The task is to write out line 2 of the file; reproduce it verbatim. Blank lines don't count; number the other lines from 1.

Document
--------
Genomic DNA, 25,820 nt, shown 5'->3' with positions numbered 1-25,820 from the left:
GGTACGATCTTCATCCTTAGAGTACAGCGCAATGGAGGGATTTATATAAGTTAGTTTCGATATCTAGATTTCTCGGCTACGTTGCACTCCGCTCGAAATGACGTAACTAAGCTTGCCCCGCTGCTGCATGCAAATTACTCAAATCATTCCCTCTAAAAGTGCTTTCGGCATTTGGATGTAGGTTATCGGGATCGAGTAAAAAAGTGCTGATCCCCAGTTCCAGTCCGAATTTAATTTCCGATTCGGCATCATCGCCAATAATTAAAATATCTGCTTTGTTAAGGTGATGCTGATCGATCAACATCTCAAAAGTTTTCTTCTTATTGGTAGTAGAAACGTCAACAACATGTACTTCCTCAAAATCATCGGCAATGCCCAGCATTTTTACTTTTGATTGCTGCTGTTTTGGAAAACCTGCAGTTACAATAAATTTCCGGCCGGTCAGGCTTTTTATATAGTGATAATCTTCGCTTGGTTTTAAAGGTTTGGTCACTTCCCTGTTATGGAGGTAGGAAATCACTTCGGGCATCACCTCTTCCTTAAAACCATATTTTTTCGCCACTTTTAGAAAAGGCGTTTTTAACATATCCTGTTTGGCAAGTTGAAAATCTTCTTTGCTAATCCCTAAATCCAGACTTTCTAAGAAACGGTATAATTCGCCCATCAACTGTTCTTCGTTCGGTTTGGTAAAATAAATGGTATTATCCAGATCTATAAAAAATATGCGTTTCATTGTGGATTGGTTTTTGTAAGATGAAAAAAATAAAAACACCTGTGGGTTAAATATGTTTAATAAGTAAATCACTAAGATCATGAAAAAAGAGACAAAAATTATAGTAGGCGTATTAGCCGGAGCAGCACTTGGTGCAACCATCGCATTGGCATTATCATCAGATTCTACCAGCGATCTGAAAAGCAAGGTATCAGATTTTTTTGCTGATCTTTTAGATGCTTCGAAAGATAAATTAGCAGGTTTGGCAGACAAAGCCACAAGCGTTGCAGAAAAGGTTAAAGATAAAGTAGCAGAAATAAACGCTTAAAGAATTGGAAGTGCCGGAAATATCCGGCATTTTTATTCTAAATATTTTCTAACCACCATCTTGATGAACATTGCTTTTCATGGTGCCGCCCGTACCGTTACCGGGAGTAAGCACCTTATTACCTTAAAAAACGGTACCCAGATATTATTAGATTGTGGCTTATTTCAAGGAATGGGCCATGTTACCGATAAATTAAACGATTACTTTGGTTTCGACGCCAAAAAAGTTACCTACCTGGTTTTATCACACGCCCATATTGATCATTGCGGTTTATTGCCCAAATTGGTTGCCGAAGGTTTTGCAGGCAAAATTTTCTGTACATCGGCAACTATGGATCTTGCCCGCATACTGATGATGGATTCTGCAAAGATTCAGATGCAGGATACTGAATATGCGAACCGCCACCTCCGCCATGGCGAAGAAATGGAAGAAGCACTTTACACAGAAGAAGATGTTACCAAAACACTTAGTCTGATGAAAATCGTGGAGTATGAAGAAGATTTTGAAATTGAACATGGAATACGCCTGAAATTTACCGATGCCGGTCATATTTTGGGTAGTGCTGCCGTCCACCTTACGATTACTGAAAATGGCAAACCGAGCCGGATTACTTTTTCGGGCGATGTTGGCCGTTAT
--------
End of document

GGTACGATCTTCATCCTTAGAGTACAGCGCAATGGAGGGATTTATATAAGTTAGTTTCGATATCTAGATTTCTCGGCTACGTTGCACTCCGCTCGAAATGACGTAACTAAGCTTGCCCCGCTGCTGCATGCAAATTACTCAAATCATTCCCTCTAAAAGTGCTTTCGGCATTTGGATGTAGGTTATCGGGATCGAGTAAAAAAGTGCTGATCCCCAGTTCCAGTCCGAATTTAATTTCCGATTCGGCATCATCGCCAATAATTAAAATATCTGCTTTGTTAAGGTGATGCTGATCGATCAACATCTCAAAAGTTTTCTTCTTATTGGTAGTAGAAACGTCAACAACATGTACTTCCTCAAAATCATCGGCAATGCCCAGCATTTTTACTTTTGATTGCTGCTGTTTTGGAAAACCTGCAGTTACAATAAATTTCCGGCCGGTCAGGCTTTTTATATAGTGATAATCTTCGCTTGGTTTTAAAGGTTTGGTCACTTCCCTGTTATGGAGGTAGGAAATCACTTCGGGCATCACCTCTTCCTTAAAACCATATTTTTTCGCCACTTTTAGAAAAGGCGTTTTTAACATATCCTGTTTGGCAAGTTGAAAATCTTCTTTGCTAATCCCTAAATCCAGACTTTCTAAGAAACGGTATAATTCGCCCATCAACTGTTCTTCGTTCGGTTTGGTAAAATAAATGGTATTATCCAGATCTATAAAAAATATGCGTTTCATTGTGGATTGGTTTTTGTAAGATGAAAAAAATAAAAACACCTGTGGGTTAAATATGTTTAATAAGTAAATCACTAAGATCATGAAAAAAGAGACAAAAATTATAGTAGGCGTATTAGCCGGAGCAGCACTTGGTGCAACCATCGCATTGGCATTATCATCAGATTCTACCAGCGATCTGAAAAGCAAGGTATCAGATTTTTTTGCTGATCTTTTAGATGCTTCGAAAGATAAATTAGCAGGTTTGGCAGACAAAGCCACAAGCGTTGCAGAAAAGGTTAAAGATAAAGTAGCAGAAATAAACGCTTAAAGAATTGGAAGTGCCGGAAATATCCGGCATTTTTATTCTAAATATTTTCTAACCACCATCTTGATGAACATTGCTTTTCATGGTGCCGCCCGTACCGTTACCGGGAGTAAGCACCTTATTACCTTAAAAAACGGTACCCAGATATTATTAGATTGTGGCTTATTTCAAGGAATGGGCCATGTTACCGATAAATTAAACGATTACTTTGGTTTCGACGCCAAAAAAGTTACCTACCTGGTTTTATCACACGCCCATATTGATCATTGCGGTTTATTGCCCAAATTGGTTGCCGAAGGTTTTGCAGGCAAAATTTTCTGTACATCGGCAACTATGGATCTTGCCCGCATACTGATGATGGATTCTGCAAAGATTCAGATGCAGGATACTGAATATGCGAACCGCCACCTCCGCCATGGCGAAGAAATGGAAGAAGCACTTTACACAGAAGAAGATGTTACCAAAACACTTAGTCTGATGAAAATCGTGGAGTATGAAGAAGATTTTGAAATTGAACATGGAATACGCCTGAAATTTACCGATGCCGGTCATATTTTGGGTAGTGCTGCCGTCCACCTTACGATTACTGAAAATGGCAAACCGAGCCGGATTACTTTTTCGGGCGATGTTGGCCGTTAT